A small shrine in the form of a temple, and decorated with royal serpents, is preserved at the Berlin Museum (catalogue no. 8164) and contains the effigies of two uraei, one of which, to the left of the spectator, exhibits the head of Isis, the second, to the right, the features of Osiris.

Between them stands the vase or bowl which was a constant feature of Isis cult.

In connection with this monument it is interesting to examine an inscription published by Brugsch (I, p. 108) in which occur two serpents who are pouring liquid into a bowl placed between them and the divided halves of the sky-sign (fig. 70, 8). The text connects this with the New Year festival when the Nile began to rise "from its two sources" and the "union of heaven and earth" took place, which will be discussed later. The following temporary list briefly presents a summary of the preceding data which is rendered more complete by the addition of the signs and emblems of the festivals, when the "conjunction of sun and moon took place,"

figured by the picture of two persons united by their respective right and left hands (fig. 70, 5) or by the tet column placed between two horns (fig. 70, 4). As may be seen by numerous examples in Brugsch (vol. II), the great Sed festival is figured by the image of the small sanctuary which existed on the flat roof of the great temple at Denderah, and resembled an open pavilion with four columns which is usually represented as containing two seats placed back to back (fig. 70, 2, 3). A small picture in Mr. Wallis Budge's Nile exhibits the king and queen occupying such a double throne, respectively, wearing the insignia and crowns of Osiris and Isis and holding their sceptres, as in the representations of the ceremony of laying the foundation of a temple, in their right and left hands (fig. 70, 6). The resume of the preceding material produces the following list:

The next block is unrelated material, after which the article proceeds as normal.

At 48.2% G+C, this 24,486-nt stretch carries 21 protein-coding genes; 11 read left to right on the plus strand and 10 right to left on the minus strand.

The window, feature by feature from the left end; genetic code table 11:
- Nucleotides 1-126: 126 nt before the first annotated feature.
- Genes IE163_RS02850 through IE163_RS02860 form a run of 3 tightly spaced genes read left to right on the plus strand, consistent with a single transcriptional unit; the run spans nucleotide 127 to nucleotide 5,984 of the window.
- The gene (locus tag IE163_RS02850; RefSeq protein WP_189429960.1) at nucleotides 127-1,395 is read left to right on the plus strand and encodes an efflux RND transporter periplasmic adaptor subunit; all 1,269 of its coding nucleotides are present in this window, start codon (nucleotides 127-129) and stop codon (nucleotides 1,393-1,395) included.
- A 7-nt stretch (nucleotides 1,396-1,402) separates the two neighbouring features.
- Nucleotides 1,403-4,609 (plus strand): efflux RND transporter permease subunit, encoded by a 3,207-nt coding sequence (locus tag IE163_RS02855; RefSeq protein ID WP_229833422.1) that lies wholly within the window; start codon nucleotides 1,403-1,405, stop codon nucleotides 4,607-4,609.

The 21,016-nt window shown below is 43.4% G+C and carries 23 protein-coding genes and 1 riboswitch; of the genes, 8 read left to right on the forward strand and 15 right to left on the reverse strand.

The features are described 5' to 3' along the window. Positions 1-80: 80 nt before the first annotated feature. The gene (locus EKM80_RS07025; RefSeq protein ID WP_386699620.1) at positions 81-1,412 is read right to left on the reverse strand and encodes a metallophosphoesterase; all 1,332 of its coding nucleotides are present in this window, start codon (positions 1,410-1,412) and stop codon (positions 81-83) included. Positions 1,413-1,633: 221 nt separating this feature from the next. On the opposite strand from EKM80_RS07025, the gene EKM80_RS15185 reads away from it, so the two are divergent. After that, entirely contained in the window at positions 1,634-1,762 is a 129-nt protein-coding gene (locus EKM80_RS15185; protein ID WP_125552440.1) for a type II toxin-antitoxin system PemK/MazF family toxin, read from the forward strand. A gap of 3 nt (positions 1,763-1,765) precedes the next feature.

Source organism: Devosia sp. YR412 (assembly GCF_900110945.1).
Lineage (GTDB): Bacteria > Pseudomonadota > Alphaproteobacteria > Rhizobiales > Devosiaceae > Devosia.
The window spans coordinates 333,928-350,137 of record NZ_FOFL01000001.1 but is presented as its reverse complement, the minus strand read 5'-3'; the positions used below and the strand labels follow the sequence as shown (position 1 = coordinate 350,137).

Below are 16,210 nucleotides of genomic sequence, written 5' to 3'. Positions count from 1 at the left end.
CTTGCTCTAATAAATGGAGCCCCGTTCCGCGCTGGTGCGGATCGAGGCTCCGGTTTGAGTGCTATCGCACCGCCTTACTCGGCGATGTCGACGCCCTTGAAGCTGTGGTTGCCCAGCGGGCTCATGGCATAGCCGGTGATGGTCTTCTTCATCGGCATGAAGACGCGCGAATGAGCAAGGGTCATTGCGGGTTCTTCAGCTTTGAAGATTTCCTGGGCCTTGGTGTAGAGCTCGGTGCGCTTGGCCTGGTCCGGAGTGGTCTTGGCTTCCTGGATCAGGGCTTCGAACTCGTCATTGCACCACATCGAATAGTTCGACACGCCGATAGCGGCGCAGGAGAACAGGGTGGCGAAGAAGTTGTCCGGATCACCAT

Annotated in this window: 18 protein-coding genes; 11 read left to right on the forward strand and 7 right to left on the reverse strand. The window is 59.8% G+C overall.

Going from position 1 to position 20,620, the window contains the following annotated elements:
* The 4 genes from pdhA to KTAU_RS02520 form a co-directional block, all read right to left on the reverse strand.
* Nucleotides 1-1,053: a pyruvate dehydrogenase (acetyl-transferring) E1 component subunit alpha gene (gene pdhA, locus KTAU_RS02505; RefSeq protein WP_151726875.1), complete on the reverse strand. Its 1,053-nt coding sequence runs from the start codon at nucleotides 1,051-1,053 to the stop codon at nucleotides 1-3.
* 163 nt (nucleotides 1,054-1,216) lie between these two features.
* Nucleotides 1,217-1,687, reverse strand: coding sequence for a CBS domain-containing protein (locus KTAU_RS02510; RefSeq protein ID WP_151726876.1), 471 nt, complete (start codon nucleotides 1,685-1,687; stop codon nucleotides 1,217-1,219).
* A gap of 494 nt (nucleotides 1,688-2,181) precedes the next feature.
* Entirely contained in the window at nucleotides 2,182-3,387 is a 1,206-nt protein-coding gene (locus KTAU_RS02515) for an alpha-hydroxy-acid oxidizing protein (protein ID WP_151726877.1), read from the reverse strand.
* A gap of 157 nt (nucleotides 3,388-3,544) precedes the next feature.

Right eye of Ra: Left eye of Ra.

Sun: Moon.

King: Queen.

Osiris: Isis.

High priest: High priestess.

Right hand sceptre: Left hand sceptre.

North: South.

Red crown: White crown.